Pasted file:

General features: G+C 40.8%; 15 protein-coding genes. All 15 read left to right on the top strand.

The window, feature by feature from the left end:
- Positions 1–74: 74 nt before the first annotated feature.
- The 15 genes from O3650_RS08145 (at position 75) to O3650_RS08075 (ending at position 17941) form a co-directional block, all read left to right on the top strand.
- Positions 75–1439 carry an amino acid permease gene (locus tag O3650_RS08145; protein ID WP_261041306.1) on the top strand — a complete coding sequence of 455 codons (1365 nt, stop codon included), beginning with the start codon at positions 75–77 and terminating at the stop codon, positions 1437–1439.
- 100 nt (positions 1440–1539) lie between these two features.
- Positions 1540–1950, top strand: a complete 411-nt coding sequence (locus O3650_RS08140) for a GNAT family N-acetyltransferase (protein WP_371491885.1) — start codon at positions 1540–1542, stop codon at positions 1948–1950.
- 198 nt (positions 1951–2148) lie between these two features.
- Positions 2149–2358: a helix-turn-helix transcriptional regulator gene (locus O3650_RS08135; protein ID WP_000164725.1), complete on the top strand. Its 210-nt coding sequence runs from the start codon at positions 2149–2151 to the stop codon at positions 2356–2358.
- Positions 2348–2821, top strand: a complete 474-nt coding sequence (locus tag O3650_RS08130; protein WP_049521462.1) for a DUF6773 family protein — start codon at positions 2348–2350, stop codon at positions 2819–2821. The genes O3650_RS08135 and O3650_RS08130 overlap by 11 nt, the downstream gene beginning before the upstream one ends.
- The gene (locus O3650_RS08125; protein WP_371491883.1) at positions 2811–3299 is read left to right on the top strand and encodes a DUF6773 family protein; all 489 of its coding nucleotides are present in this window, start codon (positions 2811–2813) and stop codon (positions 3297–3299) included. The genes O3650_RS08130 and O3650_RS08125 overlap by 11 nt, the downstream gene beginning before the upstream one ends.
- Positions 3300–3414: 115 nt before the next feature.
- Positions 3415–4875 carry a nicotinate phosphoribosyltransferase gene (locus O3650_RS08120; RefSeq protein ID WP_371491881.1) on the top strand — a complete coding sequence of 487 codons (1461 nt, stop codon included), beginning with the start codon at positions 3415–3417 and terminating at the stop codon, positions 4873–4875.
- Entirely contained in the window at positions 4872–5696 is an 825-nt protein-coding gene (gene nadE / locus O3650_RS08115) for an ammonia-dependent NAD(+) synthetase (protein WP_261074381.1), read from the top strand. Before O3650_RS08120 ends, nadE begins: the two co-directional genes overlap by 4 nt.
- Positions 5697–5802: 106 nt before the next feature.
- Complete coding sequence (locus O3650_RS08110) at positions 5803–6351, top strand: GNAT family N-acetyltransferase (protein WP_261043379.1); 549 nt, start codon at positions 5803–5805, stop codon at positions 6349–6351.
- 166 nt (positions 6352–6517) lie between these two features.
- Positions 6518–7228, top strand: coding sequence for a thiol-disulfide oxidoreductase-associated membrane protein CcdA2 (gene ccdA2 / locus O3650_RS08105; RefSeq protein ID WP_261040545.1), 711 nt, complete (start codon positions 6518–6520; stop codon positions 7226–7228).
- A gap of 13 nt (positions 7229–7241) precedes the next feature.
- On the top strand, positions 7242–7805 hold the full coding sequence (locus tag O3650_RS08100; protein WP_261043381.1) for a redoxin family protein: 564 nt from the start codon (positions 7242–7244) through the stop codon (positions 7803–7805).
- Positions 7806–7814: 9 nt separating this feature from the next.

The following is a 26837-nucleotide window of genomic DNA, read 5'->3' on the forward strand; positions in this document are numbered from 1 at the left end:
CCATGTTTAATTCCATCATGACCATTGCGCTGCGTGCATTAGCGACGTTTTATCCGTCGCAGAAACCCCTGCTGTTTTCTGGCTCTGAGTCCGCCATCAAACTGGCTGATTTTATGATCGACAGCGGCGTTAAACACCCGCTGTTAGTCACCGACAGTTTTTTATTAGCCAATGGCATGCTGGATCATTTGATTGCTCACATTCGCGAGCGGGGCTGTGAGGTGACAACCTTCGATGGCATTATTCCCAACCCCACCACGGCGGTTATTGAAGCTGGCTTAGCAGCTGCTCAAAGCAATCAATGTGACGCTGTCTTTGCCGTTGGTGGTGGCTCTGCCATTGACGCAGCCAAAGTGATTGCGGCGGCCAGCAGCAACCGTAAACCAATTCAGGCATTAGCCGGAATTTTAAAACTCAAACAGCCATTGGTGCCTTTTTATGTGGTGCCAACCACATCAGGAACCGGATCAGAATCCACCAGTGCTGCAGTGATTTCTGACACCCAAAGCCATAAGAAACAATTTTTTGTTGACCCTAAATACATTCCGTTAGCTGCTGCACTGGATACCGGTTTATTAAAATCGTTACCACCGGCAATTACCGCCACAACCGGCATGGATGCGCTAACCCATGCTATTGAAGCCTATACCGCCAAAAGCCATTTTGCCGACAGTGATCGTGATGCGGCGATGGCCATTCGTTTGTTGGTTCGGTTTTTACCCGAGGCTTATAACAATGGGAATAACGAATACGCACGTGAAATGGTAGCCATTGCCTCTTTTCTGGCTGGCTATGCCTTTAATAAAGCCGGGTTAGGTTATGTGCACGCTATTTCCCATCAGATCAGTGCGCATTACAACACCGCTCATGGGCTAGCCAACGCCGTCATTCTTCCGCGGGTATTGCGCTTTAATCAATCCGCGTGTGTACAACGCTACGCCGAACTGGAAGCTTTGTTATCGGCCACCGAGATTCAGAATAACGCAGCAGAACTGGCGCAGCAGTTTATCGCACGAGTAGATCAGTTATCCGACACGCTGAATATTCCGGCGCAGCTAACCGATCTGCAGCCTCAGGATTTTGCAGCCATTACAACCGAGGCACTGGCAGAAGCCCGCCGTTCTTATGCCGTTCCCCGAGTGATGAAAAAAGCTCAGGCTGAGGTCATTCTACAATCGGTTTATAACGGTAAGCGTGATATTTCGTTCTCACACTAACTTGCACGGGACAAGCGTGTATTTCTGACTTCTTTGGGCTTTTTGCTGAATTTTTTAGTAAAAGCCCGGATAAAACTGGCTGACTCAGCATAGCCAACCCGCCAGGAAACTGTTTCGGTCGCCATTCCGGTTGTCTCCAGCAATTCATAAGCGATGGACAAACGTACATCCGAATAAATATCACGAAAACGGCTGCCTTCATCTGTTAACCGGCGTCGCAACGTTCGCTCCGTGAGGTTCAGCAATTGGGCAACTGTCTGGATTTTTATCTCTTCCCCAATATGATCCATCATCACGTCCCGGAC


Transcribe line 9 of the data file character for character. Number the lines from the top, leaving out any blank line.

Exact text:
- Positions 2149–2358: a helix-turn-helix transcriptional regulator gene (locus O3650_RS08135; protein ID WP_000164725.1), complete on the top strand. Its 210-nt coding sequence runs from the start codon at positions 2149–2151 to the stop codon at positions 2356–2358.